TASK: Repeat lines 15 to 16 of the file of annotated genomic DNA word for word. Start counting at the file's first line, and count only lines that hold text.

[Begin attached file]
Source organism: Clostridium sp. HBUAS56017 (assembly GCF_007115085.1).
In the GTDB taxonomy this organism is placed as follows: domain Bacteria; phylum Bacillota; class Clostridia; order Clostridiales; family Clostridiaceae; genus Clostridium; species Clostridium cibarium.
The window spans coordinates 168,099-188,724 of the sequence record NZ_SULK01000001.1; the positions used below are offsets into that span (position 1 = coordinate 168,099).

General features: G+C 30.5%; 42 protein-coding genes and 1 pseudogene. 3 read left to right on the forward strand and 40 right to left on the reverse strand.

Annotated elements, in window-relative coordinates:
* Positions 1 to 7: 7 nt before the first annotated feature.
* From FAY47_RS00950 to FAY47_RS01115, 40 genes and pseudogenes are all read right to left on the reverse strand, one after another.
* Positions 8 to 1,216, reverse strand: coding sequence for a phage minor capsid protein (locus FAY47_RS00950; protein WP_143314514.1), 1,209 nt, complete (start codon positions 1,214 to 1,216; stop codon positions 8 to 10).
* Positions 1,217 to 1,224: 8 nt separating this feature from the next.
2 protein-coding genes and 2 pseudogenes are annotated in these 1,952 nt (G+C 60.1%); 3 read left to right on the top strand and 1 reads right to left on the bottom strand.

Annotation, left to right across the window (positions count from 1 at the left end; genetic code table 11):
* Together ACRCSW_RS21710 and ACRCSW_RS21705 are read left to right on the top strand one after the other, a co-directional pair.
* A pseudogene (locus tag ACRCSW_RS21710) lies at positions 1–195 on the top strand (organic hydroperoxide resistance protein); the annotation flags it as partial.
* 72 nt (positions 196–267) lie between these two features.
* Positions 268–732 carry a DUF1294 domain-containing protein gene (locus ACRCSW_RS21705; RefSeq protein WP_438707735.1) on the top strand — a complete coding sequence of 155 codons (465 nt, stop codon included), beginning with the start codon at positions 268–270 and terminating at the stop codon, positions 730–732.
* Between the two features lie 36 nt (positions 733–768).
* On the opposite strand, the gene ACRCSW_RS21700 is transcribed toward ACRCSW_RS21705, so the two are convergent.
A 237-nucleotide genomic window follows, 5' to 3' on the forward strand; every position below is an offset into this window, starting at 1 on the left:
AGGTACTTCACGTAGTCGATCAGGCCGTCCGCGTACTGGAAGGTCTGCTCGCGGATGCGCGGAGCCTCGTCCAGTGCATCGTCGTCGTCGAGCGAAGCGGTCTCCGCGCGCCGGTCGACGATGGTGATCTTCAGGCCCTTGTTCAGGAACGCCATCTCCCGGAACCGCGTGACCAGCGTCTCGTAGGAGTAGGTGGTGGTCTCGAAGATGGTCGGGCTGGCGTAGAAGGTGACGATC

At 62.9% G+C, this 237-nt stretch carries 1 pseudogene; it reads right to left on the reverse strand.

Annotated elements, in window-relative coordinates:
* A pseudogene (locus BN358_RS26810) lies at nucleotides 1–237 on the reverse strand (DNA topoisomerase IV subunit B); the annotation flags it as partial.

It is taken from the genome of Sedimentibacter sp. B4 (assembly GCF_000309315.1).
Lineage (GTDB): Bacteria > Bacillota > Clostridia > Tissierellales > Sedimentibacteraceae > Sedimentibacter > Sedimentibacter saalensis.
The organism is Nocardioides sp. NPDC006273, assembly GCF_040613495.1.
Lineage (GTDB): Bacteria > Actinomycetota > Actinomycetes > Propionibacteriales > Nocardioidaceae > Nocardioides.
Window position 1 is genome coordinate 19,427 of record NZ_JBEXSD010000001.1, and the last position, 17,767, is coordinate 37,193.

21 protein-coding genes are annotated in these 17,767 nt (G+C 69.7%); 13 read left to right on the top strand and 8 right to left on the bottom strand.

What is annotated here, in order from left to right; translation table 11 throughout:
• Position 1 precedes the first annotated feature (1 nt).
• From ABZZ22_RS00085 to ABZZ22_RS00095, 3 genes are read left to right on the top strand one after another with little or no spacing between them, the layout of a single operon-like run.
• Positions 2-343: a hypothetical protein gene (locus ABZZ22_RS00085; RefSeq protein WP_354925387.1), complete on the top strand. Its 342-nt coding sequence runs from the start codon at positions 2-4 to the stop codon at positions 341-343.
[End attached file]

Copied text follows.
* Positions 268–732 carry a DUF1294 domain-containing protein gene (locus ACRCSW_RS21705; RefSeq protein WP_438707735.1) on the top strand — a complete coding sequence of 155 codons (465 nt, stop codon included), beginning with the start codon at positions 268–270 and terminating at the stop codon, positions 730–732.
* Between the two features lie 36 nt (positions 733–768).